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Verizon confirms that existing contract customers can still get phone upgrades

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Verizon stopped offering on-contract plans to new customers this month, but it failed to do a good job of explaining what that meant for people who were already on a contract. Now Verizon is clearing all of that up with a new blog post discussing what existing contract customers will and won't be able to do. Perhaps of greatest interest: Verizon says that these customers will still be able to renew their contracts and buy phones at subsidized prices. This means, for instance, that when a new iPhone comes out next month, Verizon customers who are eligible for a renewal will be able to buy it for $200.

Existing contract customers can basically keep doing their thing

It's possible that Verizon will stop offering certain smartphones as part of its subsidy scheme in the future, therefore encouraging people to move over to its new off-contract plans, but it doesn't sound like that's happening for now. Verizon says that it'll let existing customers remain on their contract plans with the same terms for as long as they'd like — they can even add new lines — but once they switch to an off-contract plan, there's no going back. It's likely that existing customers won't be able to change their current plans very much either, although the blog doesn't comment beyond adding new lines.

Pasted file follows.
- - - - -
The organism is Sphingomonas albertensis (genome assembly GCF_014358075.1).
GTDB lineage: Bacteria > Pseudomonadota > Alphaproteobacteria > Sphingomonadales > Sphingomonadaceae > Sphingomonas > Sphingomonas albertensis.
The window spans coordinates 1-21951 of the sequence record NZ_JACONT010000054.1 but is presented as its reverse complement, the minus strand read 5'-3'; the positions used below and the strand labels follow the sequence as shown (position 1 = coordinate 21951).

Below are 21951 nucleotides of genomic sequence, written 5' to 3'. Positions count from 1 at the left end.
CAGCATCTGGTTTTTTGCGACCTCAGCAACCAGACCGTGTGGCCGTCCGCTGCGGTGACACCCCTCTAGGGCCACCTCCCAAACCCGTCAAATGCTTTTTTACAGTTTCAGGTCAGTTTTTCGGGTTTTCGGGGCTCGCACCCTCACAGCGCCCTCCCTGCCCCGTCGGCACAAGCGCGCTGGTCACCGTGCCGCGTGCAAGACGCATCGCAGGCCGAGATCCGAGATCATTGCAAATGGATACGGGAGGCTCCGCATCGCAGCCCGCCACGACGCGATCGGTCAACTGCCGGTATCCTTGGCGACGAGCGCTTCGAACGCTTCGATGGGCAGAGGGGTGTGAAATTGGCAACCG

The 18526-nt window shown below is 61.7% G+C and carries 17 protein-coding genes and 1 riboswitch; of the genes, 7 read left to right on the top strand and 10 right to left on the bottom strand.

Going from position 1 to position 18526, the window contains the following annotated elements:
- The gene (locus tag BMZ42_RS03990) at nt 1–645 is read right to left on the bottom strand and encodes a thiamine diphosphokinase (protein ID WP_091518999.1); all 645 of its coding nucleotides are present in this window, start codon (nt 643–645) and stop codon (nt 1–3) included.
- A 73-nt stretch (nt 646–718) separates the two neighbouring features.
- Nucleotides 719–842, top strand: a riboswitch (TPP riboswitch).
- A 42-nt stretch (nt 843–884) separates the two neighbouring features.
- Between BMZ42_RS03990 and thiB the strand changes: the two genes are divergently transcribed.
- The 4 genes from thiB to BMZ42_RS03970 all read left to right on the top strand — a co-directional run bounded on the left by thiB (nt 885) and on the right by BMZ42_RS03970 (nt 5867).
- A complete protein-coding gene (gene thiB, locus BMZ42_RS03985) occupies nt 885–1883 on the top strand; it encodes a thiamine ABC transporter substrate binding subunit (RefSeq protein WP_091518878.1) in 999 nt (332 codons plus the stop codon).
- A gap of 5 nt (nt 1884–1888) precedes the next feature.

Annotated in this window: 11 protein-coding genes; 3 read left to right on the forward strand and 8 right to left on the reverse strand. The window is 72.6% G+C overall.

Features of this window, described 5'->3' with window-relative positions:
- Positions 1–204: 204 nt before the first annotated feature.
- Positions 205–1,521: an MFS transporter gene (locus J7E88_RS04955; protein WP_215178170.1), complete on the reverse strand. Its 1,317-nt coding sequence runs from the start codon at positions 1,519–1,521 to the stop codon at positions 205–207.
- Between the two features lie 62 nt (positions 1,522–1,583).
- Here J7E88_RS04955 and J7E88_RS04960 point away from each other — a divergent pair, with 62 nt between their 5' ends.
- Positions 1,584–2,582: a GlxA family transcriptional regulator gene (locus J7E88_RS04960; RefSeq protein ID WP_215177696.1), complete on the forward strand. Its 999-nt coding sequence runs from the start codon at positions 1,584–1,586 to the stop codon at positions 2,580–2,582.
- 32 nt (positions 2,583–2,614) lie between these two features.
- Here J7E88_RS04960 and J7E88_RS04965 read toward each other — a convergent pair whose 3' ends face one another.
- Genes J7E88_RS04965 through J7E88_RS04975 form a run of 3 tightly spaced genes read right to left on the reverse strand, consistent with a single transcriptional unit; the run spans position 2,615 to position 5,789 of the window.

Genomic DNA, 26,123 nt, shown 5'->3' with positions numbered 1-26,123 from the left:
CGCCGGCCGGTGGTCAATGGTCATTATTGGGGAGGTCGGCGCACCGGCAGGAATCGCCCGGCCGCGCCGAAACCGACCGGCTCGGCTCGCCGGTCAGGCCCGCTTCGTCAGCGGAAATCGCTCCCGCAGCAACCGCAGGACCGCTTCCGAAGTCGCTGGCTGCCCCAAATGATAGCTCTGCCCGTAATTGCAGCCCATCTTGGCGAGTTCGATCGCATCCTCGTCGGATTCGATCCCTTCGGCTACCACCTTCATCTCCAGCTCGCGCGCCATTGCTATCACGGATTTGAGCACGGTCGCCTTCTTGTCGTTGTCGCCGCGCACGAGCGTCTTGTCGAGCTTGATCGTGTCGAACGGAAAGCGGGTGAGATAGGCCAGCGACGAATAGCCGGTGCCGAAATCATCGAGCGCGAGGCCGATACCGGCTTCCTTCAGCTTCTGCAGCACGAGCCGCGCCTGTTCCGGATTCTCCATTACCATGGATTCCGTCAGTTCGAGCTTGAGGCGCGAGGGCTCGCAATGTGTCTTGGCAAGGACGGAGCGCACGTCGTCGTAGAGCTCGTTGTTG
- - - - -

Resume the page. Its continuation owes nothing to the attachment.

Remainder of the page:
What all that adds up to is: existing contract customers can basically keep doing their thing; when they finally want to change something, they'll probably have to hop on over to one of Verizon's new off-contract plans. For the most part, that's nothing to fear. Though they have different pricing structures, there's probably even some benefit to going off-contract — not the least of which being that you can just stop paying Verizon whenever you want and move over to another carrier. Pricing is ultimately pretty similar, especially if you buy a new phone using one of Verizon's payment plans; these have become industry standard and space out the cost of a phone such that you end up paying about as much as you would when buying a phone on-contract.